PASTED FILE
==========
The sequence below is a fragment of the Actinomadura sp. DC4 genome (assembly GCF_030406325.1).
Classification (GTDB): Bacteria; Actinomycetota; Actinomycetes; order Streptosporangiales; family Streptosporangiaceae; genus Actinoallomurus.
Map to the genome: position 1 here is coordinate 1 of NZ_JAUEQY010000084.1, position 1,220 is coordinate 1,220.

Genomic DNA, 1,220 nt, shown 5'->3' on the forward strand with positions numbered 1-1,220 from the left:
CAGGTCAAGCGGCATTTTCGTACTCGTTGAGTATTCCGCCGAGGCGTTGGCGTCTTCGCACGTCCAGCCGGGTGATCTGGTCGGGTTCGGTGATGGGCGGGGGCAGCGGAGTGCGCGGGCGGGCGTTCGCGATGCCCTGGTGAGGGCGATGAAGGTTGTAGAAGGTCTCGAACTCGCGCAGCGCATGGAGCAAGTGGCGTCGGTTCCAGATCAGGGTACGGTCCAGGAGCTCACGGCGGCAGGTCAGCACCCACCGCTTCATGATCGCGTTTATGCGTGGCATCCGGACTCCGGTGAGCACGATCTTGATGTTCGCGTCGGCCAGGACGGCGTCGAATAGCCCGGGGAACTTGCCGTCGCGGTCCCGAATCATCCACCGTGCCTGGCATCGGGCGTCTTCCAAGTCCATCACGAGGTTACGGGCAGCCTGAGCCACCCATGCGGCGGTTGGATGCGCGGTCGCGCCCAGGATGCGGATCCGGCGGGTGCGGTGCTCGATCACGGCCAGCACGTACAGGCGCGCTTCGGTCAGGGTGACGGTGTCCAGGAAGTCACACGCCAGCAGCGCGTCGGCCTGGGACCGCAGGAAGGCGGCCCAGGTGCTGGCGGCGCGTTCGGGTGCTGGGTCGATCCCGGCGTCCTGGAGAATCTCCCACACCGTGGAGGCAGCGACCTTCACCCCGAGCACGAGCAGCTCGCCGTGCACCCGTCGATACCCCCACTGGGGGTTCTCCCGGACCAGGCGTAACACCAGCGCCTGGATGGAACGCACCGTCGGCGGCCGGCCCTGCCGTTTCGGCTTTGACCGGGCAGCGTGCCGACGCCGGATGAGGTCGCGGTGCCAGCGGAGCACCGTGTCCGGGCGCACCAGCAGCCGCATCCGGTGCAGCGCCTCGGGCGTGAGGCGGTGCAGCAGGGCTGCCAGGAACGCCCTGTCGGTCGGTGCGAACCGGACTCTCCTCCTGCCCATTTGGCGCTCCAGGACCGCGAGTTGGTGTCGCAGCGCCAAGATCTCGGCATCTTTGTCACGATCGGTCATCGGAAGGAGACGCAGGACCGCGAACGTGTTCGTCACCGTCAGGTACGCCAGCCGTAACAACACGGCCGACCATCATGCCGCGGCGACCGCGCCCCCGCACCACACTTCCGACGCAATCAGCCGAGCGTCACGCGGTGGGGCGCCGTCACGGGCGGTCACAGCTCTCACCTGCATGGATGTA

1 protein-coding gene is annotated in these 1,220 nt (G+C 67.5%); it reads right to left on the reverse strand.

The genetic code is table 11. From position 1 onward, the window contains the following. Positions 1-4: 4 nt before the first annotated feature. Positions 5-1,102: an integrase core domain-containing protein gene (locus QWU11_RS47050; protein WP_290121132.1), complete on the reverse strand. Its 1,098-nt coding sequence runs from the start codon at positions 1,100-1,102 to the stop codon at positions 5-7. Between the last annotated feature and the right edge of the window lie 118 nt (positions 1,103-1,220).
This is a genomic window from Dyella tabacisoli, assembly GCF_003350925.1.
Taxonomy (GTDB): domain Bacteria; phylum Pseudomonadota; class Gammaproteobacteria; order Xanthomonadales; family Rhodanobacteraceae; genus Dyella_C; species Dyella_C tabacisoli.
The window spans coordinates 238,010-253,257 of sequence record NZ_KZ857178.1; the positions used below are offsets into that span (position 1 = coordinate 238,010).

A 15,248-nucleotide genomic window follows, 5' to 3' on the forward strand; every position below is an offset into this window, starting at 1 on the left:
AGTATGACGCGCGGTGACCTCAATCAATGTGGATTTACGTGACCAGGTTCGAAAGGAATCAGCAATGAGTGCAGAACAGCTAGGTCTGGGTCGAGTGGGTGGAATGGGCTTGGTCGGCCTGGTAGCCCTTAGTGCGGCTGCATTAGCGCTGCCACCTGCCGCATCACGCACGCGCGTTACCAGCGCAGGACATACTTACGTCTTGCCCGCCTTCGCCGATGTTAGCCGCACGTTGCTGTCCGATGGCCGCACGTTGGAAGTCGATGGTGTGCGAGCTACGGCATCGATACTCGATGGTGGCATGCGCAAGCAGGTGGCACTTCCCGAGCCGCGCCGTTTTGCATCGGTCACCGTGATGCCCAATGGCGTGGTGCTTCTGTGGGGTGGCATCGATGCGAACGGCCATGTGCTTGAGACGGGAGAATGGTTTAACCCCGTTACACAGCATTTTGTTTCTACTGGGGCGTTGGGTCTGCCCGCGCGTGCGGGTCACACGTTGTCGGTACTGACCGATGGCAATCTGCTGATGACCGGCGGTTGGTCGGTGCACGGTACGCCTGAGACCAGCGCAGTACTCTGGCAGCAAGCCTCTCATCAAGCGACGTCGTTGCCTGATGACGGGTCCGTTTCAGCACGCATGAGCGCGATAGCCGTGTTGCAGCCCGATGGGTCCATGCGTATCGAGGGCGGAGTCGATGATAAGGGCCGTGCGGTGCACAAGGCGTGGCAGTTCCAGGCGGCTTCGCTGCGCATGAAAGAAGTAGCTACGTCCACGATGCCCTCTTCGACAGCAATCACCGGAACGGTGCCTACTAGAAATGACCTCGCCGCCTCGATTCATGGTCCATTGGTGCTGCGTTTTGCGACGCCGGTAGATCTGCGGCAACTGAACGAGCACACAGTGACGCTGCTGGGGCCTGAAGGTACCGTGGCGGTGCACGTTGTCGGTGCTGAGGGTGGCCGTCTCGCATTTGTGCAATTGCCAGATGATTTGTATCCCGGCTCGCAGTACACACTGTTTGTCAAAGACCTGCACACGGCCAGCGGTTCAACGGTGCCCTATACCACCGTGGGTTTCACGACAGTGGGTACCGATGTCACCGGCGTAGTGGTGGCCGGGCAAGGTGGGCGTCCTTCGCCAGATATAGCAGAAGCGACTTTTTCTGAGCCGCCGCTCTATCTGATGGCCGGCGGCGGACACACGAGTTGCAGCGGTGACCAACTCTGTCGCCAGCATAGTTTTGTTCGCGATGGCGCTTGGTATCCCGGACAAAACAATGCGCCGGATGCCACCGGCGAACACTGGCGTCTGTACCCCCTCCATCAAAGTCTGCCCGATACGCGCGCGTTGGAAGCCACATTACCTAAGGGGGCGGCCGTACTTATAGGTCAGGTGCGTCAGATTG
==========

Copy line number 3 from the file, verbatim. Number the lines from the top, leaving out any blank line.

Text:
Map to the genome: position 1 here is coordinate 1 of NZ_JAUEQY010000084.1, position 1,220 is coordinate 1,220.